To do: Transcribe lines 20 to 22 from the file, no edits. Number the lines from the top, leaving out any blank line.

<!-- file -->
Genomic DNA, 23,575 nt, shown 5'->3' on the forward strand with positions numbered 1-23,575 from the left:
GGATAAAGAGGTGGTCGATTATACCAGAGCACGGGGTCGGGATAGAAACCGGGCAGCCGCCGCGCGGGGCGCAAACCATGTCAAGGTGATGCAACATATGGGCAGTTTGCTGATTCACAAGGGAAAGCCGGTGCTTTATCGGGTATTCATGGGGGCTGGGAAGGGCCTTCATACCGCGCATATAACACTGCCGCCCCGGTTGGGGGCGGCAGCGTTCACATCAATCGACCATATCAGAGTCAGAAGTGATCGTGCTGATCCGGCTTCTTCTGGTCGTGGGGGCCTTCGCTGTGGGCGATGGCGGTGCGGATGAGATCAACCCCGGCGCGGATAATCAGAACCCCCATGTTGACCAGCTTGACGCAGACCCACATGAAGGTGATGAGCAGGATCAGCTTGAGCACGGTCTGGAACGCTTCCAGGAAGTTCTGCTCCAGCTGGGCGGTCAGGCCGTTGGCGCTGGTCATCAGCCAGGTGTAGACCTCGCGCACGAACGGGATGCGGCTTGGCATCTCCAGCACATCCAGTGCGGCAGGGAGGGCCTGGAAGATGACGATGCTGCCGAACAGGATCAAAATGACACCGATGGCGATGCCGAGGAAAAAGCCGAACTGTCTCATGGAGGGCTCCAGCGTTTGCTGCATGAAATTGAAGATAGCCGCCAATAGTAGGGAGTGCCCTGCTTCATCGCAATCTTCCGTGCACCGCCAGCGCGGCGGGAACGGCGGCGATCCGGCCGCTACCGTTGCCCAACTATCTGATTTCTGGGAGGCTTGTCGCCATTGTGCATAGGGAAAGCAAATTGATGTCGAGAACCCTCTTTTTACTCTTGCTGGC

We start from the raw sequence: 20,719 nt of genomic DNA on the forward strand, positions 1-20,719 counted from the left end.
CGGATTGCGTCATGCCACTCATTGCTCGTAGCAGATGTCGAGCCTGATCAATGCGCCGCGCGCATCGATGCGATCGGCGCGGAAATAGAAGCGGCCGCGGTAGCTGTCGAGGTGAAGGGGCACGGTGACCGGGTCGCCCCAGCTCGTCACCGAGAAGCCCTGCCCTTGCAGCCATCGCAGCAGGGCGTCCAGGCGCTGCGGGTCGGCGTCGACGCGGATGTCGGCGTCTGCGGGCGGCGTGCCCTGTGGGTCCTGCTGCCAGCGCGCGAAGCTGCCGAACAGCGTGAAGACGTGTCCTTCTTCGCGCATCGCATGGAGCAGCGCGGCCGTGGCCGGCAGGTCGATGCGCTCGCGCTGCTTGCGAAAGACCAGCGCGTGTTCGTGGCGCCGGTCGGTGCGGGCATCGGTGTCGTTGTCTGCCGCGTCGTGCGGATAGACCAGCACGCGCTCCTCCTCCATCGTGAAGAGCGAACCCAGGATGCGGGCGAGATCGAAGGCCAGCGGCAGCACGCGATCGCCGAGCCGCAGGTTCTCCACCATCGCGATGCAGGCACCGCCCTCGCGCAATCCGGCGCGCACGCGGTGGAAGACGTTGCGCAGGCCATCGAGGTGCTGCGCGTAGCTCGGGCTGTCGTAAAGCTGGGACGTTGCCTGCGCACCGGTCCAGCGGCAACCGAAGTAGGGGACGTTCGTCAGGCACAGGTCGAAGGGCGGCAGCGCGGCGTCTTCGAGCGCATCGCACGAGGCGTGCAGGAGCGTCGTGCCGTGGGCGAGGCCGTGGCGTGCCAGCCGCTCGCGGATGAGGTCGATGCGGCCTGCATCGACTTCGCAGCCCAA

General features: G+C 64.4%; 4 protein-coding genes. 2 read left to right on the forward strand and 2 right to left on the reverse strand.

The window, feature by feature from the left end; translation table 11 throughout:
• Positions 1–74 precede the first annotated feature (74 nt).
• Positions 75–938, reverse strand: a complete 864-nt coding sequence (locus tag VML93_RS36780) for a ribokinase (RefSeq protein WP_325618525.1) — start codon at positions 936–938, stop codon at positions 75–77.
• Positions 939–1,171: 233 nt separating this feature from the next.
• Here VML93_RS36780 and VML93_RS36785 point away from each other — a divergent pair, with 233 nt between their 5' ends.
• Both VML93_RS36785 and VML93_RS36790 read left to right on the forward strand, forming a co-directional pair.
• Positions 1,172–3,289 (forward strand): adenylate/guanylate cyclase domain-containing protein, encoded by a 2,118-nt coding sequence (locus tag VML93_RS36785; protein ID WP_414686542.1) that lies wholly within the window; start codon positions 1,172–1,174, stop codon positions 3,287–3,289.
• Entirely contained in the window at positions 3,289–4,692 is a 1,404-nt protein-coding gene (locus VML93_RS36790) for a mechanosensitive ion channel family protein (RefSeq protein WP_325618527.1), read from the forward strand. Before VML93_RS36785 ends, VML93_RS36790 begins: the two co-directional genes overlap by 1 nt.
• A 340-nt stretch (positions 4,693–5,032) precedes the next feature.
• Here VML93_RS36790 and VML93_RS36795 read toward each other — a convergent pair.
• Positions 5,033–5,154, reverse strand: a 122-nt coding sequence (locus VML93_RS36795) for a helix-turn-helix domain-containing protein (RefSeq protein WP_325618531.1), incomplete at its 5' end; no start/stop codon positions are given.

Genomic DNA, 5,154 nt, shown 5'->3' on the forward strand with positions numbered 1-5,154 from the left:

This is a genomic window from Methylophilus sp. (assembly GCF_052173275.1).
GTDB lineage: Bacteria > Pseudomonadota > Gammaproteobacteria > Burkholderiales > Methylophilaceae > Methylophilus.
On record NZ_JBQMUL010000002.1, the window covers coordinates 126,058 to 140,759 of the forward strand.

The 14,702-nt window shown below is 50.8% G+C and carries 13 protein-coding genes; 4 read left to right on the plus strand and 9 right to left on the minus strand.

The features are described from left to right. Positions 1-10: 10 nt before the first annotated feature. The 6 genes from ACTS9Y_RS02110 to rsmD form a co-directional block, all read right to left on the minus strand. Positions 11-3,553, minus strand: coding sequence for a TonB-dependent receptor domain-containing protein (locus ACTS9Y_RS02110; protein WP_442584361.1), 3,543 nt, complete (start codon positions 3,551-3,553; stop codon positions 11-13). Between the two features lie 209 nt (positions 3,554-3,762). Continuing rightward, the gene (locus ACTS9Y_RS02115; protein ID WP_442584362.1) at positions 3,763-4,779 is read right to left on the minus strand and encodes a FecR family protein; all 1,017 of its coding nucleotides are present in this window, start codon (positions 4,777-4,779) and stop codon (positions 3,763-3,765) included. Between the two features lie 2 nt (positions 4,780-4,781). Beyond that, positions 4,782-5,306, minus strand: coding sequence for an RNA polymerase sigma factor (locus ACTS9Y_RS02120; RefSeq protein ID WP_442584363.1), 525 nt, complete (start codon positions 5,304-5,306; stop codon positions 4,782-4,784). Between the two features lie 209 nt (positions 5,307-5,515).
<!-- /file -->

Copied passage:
On record NZ_JBQMUL010000002.1, the window covers coordinates 126,058 to 140,759 of the forward strand.

The 14,702-nt window shown below is 50.8% G+C and carries 13 protein-coding genes; 4 read left to right on the plus strand and 9 right to left on the minus strand.

The features are described from left to right. Positions 1-10: 10 nt before the first annotated feature. The 6 genes from ACTS9Y_RS02110 to rsmD form a co-directional block, all read right to left on the minus strand. Positions 11-3,553, minus strand: coding sequence for a TonB-dependent receptor domain-containing protein (locus ACTS9Y_RS02110; protein WP_442584361.1), 3,543 nt, complete (start codon positions 3,551-3,553; stop codon positions 11-13). Between the two features lie 209 nt (positions 3,554-3,762). Continuing rightward, the gene (locus ACTS9Y_RS02115; protein ID WP_442584362.1) at positions 3,763-4,779 is read right to left on the minus strand and encodes a FecR family protein; all 1,017 of its coding nucleotides are present in this window, start codon (positions 4,777-4,779) and stop codon (positions 3,763-3,765) included. Between the two features lie 2 nt (positions 4,780-4,781). Beyond that, positions 4,782-5,306, minus strand: coding sequence for an RNA polymerase sigma factor (locus ACTS9Y_RS02120; RefSeq protein ID WP_442584363.1), 525 nt, complete (start codon positions 5,304-5,306; stop codon positions 4,782-4,784). Between the two features lie 209 nt (positions 5,307-5,515).